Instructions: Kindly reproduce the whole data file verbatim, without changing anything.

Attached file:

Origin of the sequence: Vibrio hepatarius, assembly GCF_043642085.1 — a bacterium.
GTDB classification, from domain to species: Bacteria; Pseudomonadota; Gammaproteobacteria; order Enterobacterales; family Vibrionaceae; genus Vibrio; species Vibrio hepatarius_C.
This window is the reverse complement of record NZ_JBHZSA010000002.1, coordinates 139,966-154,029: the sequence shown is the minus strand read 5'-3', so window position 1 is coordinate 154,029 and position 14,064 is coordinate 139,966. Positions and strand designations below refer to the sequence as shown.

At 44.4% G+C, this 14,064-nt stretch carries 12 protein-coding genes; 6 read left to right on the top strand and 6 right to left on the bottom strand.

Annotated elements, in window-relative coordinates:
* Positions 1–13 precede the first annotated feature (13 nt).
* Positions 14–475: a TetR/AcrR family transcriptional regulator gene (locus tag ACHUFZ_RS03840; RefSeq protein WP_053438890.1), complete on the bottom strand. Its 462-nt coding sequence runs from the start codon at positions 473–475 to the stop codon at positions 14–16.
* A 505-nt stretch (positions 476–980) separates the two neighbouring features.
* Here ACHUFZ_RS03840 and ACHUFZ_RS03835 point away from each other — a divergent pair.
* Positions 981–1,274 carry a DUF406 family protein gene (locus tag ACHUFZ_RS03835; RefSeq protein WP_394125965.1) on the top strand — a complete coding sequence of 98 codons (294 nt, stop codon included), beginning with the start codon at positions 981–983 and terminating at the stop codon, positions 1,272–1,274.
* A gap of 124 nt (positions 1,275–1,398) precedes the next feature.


Origin of the sequence: Vibrio hepatarius, assembly GCF_043642085.1 — a bacterium.
GTDB classification, from domain to species: Bacteria; Pseudomonadota; Gammaproteobacteria; order Enterobacterales; family Vibrionaceae; genus Vibrio; species Vibrio hepatarius_C.
This window is the reverse complement of record NZ_JBHZSA010000002.1, coordinates 139,966-154,029: the sequence shown is the minus strand read 5'-3', so window position 1 is coordinate 154,029 and position 14,064 is coordinate 139,966. Positions and strand designations below refer to the sequence as shown.

At 44.4% G+C, this 14,064-nt stretch carries 12 protein-coding genes; 6 read left to right on the top strand and 6 right to left on the bottom strand.

Annotated elements, in window-relative coordinates:
* Positions 1–13 precede the first annotated feature (13 nt).
* Positions 14–475: a TetR/AcrR family transcriptional regulator gene (locus tag ACHUFZ_RS03840; RefSeq protein WP_053438890.1), complete on the bottom strand. Its 462-nt coding sequence runs from the start codon at positions 473–475 to the stop codon at positions 14–16.
* A 505-nt stretch (positions 476–980) separates the two neighbouring features.
* Here ACHUFZ_RS03840 and ACHUFZ_RS03835 point away from each other — a divergent pair.
* Positions 981–1,274 carry a DUF406 family protein gene (locus tag ACHUFZ_RS03835; RefSeq protein WP_394125965.1) on the top strand — a complete coding sequence of 98 codons (294 nt, stop codon included), beginning with the start codon at positions 981–983 and terminating at the stop codon, positions 1,272–1,274.
* A gap of 124 nt (positions 1,275–1,398) precedes the next feature.